Threats to Pollinators and the Need for Monitoring

One of the most urgent threats facing montane ecosystems in protected areas is climate change. Plants and their pollinators living at high elevations with short growing seasons and extreme climates have evolved a variety of adaptations and behaviors to survive such conditions. One danger is that host plants and their pollinators will respond to climate change at different rates, so that the timing of flowering will no longer coincide with pollinator activity. For example, flowers may bloom earlier in the season, before bees typically emerge from their nests to forage—leaving the flowers unable to reproduce successfully, while bees go hungry later in the season.

Pollinators may also shift their ranges in response to climate change. Current research with bumble bees is showing that while southern species are moving northwards or higher in elevation to counteract warming temperatures, northern species are not expanding their ranges northwards or upslope—thus their ranges are shrinking overall (Kerr et al. 2015).

As the body of research looking at effects of climate change on pollinators grows, especially in alpine and northern ecosystems, one common conclusion is that structured pollinator survey and monitoring is imperative. One of the outcomes of this project has been to suggest locations for a network of permanent sites in Olympic and North Cascades National Parks for future monitoring, as well as develop a set of detailed sampling protocols, as has been done for the Cascade Butterfly Project.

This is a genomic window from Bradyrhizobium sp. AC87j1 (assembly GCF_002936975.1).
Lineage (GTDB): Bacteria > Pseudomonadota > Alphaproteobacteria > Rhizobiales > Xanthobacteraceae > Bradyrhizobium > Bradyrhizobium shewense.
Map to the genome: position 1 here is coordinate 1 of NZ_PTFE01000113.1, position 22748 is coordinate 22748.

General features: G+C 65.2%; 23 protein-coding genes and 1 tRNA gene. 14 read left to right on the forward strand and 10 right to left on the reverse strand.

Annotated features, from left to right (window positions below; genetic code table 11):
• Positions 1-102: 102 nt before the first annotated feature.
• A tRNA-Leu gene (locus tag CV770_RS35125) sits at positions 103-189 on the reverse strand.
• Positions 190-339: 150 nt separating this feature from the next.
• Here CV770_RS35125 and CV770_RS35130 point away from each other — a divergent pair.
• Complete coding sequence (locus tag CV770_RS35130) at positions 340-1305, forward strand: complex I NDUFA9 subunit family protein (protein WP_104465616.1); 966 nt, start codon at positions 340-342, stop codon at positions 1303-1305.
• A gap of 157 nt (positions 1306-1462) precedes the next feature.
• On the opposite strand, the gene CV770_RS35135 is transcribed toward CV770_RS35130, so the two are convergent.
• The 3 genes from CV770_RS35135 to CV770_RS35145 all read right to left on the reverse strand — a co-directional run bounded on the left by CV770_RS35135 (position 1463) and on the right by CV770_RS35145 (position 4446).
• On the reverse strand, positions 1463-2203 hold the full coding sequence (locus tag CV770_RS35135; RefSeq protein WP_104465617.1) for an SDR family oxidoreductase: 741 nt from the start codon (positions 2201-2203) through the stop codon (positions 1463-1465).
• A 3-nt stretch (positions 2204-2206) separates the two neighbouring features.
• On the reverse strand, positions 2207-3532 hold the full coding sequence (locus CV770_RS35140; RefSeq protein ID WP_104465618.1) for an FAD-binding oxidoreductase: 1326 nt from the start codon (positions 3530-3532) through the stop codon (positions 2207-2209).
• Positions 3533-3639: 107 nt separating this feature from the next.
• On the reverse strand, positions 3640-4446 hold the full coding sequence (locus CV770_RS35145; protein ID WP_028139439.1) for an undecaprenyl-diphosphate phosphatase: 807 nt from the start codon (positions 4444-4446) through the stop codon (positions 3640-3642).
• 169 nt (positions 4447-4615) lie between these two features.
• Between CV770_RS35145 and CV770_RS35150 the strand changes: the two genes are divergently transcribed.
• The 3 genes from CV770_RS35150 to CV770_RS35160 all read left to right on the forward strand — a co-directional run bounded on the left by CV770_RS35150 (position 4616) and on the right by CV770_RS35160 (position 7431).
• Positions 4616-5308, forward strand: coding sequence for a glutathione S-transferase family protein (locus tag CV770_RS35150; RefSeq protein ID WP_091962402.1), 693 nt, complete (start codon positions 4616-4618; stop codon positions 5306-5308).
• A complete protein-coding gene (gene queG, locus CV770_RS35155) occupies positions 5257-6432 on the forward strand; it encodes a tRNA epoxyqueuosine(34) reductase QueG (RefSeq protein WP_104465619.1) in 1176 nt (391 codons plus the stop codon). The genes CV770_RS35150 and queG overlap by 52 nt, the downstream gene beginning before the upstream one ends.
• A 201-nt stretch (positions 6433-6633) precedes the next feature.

For More Information

Project Report

Rykken J. 2018. Measuring and monitoring pollinator diversity along elevation gradients in Olympic and North Cascades National Parks. Natural Resource Report. NPS/NOCA/NRR—2018/1634. National Park Service. Fort Collins, Colorado

Further Reading

Colla, S.R., M.C. Otterstatter, R.J. Gegear, and J.D. Thomson. 2006. Plight of the bumble bee: pathogen spillover from commercial to wild populations. Biological Conservation 129:461-467.

Kerr, J.T., A. Pindar, P. Galpern, L. Packer, S.G. Potts, S.M. Roberts, P. Rasmont, O. Schweiger, S.R. Colla, L.L. Richardson, D.L. Wagner, L.F. Gall, D.S. Sikes, and A. Pantoja. 2015. Climate change impacts on bumblebees converge across continents. Science 349:177-180.

Last updated: May 25, 2018